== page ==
Temple Beth-El

Religious Buildings in Downtown Ithaca

Temple Beth-El

Ithaca, New York 14850, United States

Created By: The History Center in Tompkins County

Point of Interest Details

Architect: Eli W. Goldstein

Date: 1929

In 1925, a congregation consisting of 50 families purchased a city lot from Daniel Rothschild at the corner of Tioga and Mill Street (later renamed Court Street) and began to raise funds to build a Jewish Temple. Daniel Rothschild was an active member of the congregation, organizing and providing space for the religious school which met in a building on East State Street.

The cornerstone was laid in 1928 for the present brick building, designed by Eli W. Goldstein of Buffalo. The Ithaca contracting firm of Ward-Kurz completed the building in 1929, at that time the only synagogue in Ithaca.

The architectural style and proportions of Temple Beth-El suggest a Middle Eastern influence with its red clay-tiled dome on a twelve-sided clerestory, symbolizing the twelve tribes of Israel. The overall massing of the building is a cube shape. The facades are symmetrical, featuring an arrangement of five tall, round-arched stained glass windows. On the south façade, these windows are flanked by a tympanum-topped window and main entry. Above the wooden, copper-clad double doors of the main entrance is a tiled semi-circular ornament featuring a menorah. The tiled ornamentation over the window on the front façade depicts the tablets of the Ten Commandments. The corbelled brickwork of the cornice is carried over onto the classroom wing, which was designed by Levatich, Hoffman and Miller of Ithaca in 1967.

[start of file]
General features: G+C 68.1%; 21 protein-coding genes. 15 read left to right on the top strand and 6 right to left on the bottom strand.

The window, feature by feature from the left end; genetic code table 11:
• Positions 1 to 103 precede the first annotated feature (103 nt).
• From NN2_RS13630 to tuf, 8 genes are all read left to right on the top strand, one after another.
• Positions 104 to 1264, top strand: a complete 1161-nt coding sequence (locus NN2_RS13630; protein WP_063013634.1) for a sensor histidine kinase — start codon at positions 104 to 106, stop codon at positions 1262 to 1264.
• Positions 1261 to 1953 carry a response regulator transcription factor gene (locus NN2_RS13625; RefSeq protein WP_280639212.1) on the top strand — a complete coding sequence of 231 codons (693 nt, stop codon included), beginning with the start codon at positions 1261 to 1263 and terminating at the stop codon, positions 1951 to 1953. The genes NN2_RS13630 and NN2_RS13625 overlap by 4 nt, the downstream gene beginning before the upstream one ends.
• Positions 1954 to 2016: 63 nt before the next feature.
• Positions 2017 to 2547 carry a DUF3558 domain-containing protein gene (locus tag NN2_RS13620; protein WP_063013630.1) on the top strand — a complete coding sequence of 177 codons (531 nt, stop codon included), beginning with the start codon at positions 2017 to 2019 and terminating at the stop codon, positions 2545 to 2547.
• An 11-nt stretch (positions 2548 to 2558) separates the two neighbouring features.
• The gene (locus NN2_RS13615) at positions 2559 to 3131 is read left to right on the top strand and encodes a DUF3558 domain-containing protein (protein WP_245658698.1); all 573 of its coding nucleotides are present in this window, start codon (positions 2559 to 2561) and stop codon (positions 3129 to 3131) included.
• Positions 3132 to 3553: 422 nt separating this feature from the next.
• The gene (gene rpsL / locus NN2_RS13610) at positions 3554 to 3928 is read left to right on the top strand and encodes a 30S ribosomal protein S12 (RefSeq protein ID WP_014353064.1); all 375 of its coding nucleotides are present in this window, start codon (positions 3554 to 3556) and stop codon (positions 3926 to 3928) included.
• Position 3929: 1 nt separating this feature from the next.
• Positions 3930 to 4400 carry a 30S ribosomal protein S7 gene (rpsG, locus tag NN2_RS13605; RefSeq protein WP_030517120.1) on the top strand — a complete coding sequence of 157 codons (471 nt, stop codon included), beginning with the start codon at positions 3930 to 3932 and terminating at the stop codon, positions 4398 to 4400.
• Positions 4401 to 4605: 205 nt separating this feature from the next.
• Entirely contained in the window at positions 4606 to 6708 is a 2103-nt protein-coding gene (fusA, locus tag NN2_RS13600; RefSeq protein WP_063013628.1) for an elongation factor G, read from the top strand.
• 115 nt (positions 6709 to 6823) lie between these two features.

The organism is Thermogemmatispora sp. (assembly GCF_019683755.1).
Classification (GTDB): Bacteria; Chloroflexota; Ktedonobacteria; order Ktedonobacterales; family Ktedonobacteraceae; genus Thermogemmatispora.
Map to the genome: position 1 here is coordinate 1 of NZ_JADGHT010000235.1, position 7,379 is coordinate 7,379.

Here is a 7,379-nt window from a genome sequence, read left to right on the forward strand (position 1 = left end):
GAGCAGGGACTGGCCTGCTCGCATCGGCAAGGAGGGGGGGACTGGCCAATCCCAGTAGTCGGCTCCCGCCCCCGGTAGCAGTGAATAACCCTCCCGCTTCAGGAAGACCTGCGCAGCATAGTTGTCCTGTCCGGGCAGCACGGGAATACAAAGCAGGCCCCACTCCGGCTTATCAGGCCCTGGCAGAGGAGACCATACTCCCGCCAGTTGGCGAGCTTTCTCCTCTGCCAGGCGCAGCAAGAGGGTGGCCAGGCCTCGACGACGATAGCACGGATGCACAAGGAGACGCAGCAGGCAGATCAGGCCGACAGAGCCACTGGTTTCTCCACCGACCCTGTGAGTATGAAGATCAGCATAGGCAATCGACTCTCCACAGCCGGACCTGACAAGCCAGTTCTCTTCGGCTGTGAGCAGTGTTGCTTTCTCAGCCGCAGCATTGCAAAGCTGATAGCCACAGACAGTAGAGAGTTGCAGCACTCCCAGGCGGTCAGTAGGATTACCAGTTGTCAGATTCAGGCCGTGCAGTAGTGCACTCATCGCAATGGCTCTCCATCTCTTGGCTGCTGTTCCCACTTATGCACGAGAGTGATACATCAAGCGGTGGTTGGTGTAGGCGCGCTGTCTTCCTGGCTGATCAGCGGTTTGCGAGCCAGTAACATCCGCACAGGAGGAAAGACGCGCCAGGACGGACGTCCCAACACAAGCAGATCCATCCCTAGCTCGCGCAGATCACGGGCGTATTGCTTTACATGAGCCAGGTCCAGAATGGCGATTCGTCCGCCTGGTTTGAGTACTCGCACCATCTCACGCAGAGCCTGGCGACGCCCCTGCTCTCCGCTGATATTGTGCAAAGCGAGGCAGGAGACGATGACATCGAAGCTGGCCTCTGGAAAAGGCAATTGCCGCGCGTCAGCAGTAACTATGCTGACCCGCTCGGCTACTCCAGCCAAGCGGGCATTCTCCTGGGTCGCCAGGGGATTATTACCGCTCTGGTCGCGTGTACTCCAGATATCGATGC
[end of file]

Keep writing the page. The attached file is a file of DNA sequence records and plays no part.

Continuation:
The interior opens to the domed ceiling with light introduced by four barrel-vaulted clerestory windows. The rows of wooden auditorium seating are secured to the quarry tile floor. The oak Bima, or pulpit, is centered on the east wall. The Aron HaKodesh, or ark, behind the pulpit, is symmetrical in its elevation with a pair of recessed pocket doors providing a sacred space for the storing of the Torah and other sacred objects. Above these doors, carved in wood, is the Star of David.

The top of the ark is crested with a pair of carved wooden tablets of the Ten Commandments written in Hebrew and flanked by a menorah. An oak railing balances either side of the arch, creating a choir loft. Symmetry is created in the sanctuary by the balcony on the west wall that faces the Bima.

Temple Beth-El is listed on the State and National Historic Registers of Historic Places and is located within the locally designated DeWitt Park Historic District. The overall effect of the building and its interior is one of functional simplicity consistent with the design philosophy of the early twentieth century.

This point of interest is part of the tour: Religious Buildings in Downtown Ithaca


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